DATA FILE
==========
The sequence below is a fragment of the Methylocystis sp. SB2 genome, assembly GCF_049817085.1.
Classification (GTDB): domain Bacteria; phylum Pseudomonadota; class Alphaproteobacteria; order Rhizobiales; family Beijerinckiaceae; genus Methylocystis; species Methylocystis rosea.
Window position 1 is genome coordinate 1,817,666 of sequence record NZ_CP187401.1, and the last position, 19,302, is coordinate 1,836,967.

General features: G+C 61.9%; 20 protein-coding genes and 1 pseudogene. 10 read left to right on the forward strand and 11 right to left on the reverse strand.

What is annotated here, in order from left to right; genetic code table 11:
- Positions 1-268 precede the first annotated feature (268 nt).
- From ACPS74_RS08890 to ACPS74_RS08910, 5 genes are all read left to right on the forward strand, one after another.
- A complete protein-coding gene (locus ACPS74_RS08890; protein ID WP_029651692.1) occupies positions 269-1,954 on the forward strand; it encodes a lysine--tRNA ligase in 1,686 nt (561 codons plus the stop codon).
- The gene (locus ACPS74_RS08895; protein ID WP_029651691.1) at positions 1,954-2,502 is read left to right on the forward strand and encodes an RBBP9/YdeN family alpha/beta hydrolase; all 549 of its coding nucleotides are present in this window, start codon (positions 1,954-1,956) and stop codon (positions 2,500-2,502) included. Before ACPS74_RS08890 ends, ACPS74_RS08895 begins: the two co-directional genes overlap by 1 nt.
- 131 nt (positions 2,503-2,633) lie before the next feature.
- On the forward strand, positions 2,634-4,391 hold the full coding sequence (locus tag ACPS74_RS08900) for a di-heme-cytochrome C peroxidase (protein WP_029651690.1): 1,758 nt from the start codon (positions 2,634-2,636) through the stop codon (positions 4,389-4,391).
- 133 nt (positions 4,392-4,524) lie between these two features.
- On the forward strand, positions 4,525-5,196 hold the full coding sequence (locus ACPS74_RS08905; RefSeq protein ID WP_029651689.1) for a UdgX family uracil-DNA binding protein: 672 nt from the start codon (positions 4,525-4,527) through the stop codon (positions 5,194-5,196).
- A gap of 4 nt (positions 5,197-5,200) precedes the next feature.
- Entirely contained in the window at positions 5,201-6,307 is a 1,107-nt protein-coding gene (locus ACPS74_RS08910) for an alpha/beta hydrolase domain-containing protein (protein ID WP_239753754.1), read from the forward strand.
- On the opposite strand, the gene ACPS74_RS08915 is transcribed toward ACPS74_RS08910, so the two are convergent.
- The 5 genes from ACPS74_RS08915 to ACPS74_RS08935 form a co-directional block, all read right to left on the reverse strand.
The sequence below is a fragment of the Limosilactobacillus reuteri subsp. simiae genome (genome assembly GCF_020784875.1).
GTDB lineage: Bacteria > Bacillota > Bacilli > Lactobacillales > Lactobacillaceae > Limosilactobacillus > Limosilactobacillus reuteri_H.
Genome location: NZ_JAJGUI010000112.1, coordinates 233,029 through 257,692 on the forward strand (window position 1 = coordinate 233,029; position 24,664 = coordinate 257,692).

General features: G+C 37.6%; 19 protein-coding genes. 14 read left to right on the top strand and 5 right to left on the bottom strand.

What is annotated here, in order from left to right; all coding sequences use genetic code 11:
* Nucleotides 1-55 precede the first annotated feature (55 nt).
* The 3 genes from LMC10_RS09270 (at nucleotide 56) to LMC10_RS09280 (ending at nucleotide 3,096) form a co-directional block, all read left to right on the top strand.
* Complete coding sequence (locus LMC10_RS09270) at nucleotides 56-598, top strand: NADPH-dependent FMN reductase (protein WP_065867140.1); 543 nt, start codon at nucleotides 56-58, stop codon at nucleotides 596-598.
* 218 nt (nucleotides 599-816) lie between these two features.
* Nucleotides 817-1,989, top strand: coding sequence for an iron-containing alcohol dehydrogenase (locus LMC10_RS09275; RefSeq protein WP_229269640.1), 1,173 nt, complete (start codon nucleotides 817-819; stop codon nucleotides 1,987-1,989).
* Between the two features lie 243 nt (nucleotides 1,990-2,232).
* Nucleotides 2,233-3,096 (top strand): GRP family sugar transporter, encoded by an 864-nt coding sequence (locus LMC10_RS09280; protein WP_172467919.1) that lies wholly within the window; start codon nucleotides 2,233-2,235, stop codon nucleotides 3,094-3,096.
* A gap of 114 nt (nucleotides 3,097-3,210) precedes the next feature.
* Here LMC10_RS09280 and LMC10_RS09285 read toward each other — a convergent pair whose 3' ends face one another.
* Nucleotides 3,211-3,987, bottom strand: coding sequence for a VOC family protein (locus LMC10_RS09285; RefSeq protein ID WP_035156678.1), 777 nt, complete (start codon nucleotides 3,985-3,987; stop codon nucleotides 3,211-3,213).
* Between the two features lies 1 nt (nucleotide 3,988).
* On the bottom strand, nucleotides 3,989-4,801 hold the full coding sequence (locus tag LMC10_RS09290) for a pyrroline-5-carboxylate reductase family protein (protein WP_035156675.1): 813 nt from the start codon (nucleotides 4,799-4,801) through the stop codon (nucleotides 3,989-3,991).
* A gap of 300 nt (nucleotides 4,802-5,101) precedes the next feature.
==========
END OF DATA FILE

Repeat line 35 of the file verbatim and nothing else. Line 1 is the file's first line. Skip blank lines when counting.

* A gap of 300 nt (nucleotides 4,802-5,101) precedes the next feature.